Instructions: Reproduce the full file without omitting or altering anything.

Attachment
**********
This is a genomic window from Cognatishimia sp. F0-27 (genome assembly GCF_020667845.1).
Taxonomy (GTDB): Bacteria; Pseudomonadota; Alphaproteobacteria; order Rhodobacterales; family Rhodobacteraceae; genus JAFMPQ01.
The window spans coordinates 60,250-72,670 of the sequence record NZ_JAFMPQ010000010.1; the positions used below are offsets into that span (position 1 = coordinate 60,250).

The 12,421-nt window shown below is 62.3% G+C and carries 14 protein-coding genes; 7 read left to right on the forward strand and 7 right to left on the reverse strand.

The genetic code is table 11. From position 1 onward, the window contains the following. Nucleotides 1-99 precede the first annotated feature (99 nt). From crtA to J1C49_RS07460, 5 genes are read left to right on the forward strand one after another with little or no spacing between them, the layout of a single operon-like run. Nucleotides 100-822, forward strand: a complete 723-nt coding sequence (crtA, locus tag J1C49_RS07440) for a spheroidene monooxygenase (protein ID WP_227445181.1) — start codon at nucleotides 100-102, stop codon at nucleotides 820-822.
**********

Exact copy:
This is a genomic window from Cognatishimia sp. F0-27 (genome assembly GCF_020667845.1).
Taxonomy (GTDB): Bacteria; Pseudomonadota; Alphaproteobacteria; order Rhodobacterales; family Rhodobacteraceae; genus JAFMPQ01.
The window spans coordinates 60,250-72,670 of the sequence record NZ_JAFMPQ010000010.1; the positions used below are offsets into that span (position 1 = coordinate 60,250).

The 12,421-nt window shown below is 62.3% G+C and carries 14 protein-coding genes; 7 read left to right on the forward strand and 7 right to left on the reverse strand.

The genetic code is table 11. From position 1 onward, the window contains the following. Nucleotides 1-99 precede the first annotated feature (99 nt). From crtA to J1C49_RS07460, 5 genes are read left to right on the forward strand one after another with little or no spacing between them, the layout of a single operon-like run. Nucleotides 100-822, forward strand: a complete 723-nt coding sequence (crtA, locus tag J1C49_RS07440) for a spheroidene monooxygenase (protein ID WP_227445181.1) — start codon at nucleotides 100-102, stop codon at nucleotides 820-822.